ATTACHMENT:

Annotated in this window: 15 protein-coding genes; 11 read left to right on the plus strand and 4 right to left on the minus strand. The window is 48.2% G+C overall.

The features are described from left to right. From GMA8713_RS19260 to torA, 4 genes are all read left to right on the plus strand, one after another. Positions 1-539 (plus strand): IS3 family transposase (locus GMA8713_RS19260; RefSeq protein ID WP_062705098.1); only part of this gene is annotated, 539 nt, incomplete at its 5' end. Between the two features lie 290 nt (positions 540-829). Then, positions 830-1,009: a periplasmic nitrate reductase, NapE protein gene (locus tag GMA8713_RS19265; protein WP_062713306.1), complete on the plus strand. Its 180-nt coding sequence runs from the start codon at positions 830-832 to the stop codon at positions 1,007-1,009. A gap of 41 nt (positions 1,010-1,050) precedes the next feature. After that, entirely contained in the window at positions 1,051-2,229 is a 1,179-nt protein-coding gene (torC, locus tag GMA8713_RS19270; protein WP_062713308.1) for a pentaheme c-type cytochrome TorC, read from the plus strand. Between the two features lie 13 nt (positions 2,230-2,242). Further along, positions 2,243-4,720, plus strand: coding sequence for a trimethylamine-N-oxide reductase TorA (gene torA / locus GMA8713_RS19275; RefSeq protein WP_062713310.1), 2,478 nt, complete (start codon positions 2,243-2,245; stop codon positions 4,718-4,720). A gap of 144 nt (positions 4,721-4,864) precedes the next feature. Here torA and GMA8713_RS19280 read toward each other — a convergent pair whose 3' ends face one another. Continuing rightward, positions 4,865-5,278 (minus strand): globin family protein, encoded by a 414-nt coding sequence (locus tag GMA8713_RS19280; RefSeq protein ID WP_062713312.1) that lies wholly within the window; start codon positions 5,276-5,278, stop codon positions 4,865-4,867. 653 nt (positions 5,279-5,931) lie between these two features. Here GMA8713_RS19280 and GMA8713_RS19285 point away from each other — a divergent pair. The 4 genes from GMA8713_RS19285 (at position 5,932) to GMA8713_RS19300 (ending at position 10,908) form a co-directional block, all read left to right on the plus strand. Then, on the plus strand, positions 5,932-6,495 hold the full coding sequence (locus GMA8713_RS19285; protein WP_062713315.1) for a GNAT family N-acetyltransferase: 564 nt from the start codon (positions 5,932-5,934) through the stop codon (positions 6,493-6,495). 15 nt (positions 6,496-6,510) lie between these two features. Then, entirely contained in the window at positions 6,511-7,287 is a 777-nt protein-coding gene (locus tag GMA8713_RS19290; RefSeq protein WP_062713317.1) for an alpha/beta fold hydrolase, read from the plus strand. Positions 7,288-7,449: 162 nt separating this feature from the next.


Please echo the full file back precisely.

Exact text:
Annotated in this window: 15 protein-coding genes; 11 read left to right on the plus strand and 4 right to left on the minus strand. The window is 48.2% G+C overall.

The features are described from left to right. From GMA8713_RS19260 to torA, 4 genes are all read left to right on the plus strand, one after another. Positions 1-539 (plus strand): IS3 family transposase (locus GMA8713_RS19260; RefSeq protein ID WP_062705098.1); only part of this gene is annotated, 539 nt, incomplete at its 5' end. Between the two features lie 290 nt (positions 540-829). Then, positions 830-1,009: a periplasmic nitrate reductase, NapE protein gene (locus tag GMA8713_RS19265; protein WP_062713306.1), complete on the plus strand. Its 180-nt coding sequence runs from the start codon at positions 830-832 to the stop codon at positions 1,007-1,009. A gap of 41 nt (positions 1,010-1,050) precedes the next feature. After that, entirely contained in the window at positions 1,051-2,229 is a 1,179-nt protein-coding gene (torC, locus tag GMA8713_RS19270; protein WP_062713308.1) for a pentaheme c-type cytochrome TorC, read from the plus strand. Between the two features lie 13 nt (positions 2,230-2,242). Further along, positions 2,243-4,720, plus strand: coding sequence for a trimethylamine-N-oxide reductase TorA (gene torA / locus GMA8713_RS19275; RefSeq protein WP_062713310.1), 2,478 nt, complete (start codon positions 2,243-2,245; stop codon positions 4,718-4,720). A gap of 144 nt (positions 4,721-4,864) precedes the next feature. Here torA and GMA8713_RS19280 read toward each other — a convergent pair whose 3' ends face one another. Continuing rightward, positions 4,865-5,278 (minus strand): globin family protein, encoded by a 414-nt coding sequence (locus tag GMA8713_RS19280; RefSeq protein ID WP_062713312.1) that lies wholly within the window; start codon positions 5,276-5,278, stop codon positions 4,865-4,867. 653 nt (positions 5,279-5,931) lie between these two features. Here GMA8713_RS19280 and GMA8713_RS19285 point away from each other — a divergent pair. The 4 genes from GMA8713_RS19285 (at position 5,932) to GMA8713_RS19300 (ending at position 10,908) form a co-directional block, all read left to right on the plus strand. Then, on the plus strand, positions 5,932-6,495 hold the full coding sequence (locus GMA8713_RS19285; protein WP_062713315.1) for a GNAT family N-acetyltransferase: 564 nt from the start codon (positions 5,932-5,934) through the stop codon (positions 6,493-6,495). 15 nt (positions 6,496-6,510) lie between these two features. Then, entirely contained in the window at positions 6,511-7,287 is a 777-nt protein-coding gene (locus tag GMA8713_RS19290; RefSeq protein WP_062713317.1) for an alpha/beta fold hydrolase, read from the plus strand. Positions 7,288-7,449: 162 nt separating this feature from the next.